Is it any good?

Dunne and screenwriter Dirk Wittenborn (who used his novel as inspiration) paint a sickeningly vivid picture of a world that seems thoroughly genteel at first glance but is primal under the surface. It's an engrossing film, despite connections made too forcefully between the Ishkanani and the residents of Vlyvalle and endless Ishkanani footage (we get the point). But in Yelchin, Dunne hit gold; he's at once removed and vulnerable, careful but curious, and eminently approachable. When he hurts, you hurt, too. His scenes with Lane -- graceful, natural and effortless, as always -- ring true.

One other small complaint: When you eventually find out who wronged Finn, you're not that surprised, which is a bit of a letdown -- as is the wrapped-with-a-neat-bow explanation for why Osborne seems so willing to help Liz out, no questions asked. Still, there's enough artistry and story here to keep viewers wanting more, and in the end, you won't walk away empty-handed. Disturbed, perhaps, but not disappointed.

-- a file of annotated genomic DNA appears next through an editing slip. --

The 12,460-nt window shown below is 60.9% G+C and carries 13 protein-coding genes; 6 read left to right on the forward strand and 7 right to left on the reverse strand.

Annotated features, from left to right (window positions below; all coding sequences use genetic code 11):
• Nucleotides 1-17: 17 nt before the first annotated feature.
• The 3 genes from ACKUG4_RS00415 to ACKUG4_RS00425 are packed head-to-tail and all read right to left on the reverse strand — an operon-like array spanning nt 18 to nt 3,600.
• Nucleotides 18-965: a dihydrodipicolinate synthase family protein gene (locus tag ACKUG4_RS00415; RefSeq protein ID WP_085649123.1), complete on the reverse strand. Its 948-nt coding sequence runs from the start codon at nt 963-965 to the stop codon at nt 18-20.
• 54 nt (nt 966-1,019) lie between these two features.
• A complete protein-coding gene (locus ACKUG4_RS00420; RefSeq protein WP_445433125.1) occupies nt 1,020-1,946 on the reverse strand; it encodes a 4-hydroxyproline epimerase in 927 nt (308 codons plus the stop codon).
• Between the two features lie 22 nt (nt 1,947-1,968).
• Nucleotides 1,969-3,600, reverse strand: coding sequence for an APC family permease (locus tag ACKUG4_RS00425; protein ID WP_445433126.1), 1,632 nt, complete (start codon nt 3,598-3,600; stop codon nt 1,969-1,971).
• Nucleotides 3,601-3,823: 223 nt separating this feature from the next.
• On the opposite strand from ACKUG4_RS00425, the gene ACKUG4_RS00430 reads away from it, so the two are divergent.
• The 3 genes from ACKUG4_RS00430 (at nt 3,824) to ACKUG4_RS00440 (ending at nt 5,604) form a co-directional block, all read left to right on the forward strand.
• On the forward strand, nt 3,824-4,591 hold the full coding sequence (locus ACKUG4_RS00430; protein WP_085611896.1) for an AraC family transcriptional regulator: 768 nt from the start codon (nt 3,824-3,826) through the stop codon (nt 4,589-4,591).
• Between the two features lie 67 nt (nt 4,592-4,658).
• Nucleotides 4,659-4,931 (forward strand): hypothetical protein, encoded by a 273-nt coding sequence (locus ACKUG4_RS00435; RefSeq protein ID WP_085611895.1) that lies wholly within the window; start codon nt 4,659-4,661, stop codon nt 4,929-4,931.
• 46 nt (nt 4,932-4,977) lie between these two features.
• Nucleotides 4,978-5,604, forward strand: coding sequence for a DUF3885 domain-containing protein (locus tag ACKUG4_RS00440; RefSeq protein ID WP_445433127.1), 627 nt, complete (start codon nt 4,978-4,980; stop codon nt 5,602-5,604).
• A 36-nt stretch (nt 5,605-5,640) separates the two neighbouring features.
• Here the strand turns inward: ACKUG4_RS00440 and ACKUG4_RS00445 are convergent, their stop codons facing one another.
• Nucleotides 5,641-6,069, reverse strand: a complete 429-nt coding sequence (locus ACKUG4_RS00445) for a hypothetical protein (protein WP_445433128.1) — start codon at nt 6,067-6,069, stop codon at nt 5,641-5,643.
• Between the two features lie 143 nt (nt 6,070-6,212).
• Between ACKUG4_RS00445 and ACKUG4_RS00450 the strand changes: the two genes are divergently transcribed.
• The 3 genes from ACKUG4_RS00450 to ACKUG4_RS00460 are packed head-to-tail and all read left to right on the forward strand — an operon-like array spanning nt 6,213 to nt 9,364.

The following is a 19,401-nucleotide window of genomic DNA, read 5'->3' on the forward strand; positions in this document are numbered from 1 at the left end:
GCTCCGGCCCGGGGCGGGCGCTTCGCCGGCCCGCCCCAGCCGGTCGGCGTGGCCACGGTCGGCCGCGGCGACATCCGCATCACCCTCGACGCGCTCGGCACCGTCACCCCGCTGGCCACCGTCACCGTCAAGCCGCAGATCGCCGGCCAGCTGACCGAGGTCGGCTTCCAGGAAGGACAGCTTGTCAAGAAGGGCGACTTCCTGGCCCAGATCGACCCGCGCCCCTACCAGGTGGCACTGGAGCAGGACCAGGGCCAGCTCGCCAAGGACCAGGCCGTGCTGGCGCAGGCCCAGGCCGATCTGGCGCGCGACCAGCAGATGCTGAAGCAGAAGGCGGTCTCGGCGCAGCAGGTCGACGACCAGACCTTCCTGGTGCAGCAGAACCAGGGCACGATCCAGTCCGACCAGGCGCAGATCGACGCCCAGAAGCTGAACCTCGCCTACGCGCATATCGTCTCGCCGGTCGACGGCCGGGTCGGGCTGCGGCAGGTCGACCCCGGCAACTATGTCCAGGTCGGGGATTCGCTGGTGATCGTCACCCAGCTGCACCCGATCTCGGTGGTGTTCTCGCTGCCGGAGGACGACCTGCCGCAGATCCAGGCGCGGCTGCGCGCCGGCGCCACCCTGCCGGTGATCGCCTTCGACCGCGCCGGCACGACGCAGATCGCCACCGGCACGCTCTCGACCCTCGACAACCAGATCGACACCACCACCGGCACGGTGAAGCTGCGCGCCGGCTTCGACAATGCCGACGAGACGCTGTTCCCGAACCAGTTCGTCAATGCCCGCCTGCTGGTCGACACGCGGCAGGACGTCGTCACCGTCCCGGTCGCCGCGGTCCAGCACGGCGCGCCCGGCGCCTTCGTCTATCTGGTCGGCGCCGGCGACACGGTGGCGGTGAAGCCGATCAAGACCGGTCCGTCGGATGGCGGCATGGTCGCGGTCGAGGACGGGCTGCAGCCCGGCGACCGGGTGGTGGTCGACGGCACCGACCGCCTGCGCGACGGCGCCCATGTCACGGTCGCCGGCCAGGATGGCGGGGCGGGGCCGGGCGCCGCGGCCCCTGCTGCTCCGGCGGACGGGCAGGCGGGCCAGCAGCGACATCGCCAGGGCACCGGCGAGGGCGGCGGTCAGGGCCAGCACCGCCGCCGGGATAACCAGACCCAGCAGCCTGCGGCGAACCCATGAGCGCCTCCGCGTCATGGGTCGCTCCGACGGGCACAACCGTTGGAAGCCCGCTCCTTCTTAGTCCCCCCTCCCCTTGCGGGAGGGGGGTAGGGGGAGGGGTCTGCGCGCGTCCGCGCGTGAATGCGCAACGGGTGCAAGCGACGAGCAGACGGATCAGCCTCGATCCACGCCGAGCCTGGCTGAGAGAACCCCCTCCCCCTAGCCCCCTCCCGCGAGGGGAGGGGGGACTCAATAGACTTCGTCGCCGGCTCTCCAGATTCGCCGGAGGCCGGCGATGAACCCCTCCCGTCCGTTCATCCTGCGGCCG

Talk to your kids about ...

  • Families can talk about the prevalence of rich, dysfunctional families in independent films. What draws filmmakers to this world? And, for that matter, what draws Finn to the Osborne family members in the first place? Why are they so appealing to him when they appear deplorable to viewers? Is Liz a good mother? Is her addiction romanticized? Does that happen often in movies? Also, what about the young Osbornes? Are affluent teens really like that, or is the movie making too broad a statement about them?

Movie details